We examine two changes in the cross-sectional distribution of credit card contracts over time: the increasing variance in interest rates and the increasing variance in credit limits, using data from the 1989–2013 Survey of Consumer Finances. Within this dataset, we show that financial institutions seem to be collecting and using more consumer information when extending credit. We then develop a life-cycle model of lending using a novel contract structure reflecting modern credit cards, where interest rates and credit limits are jointly determined before actual borrowing takes place. Within the model, giving lenders more information on consumers generates realistic results along several dimensions. More information leads to better pricing, moving the market from a ‘pooling’ to a ‘separating’ equilibrium, generating the observed increase in variances, with the gains primarily going to young agents.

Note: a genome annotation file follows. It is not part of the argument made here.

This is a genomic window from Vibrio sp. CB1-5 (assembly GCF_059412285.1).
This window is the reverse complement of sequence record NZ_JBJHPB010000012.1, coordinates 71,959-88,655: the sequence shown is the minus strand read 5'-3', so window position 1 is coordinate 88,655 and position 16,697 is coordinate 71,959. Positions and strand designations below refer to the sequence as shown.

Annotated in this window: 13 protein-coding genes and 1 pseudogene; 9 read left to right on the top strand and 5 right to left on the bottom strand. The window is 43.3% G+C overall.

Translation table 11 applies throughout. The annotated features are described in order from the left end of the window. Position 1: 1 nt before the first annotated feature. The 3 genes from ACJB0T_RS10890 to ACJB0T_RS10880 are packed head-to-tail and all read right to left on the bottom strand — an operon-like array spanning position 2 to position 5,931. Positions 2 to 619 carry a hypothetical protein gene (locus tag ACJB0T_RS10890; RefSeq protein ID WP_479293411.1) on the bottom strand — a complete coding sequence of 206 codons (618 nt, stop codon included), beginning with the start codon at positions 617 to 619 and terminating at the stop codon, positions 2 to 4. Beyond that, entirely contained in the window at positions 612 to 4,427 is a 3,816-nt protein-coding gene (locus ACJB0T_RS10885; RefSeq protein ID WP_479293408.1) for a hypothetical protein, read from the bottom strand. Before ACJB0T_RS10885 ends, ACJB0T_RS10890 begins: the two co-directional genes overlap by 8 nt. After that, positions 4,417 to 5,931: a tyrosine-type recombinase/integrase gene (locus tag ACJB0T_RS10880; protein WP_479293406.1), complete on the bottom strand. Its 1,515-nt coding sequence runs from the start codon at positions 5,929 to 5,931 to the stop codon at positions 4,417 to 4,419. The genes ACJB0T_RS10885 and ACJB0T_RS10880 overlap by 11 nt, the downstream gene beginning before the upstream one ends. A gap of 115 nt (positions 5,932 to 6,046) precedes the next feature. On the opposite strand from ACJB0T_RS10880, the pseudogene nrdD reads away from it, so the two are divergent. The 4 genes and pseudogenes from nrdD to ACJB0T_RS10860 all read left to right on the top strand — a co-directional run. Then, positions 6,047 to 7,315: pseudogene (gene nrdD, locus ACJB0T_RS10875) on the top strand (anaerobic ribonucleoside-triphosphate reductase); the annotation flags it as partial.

All Science Journal Classification (ASJC) codes
- Economics and Econometrics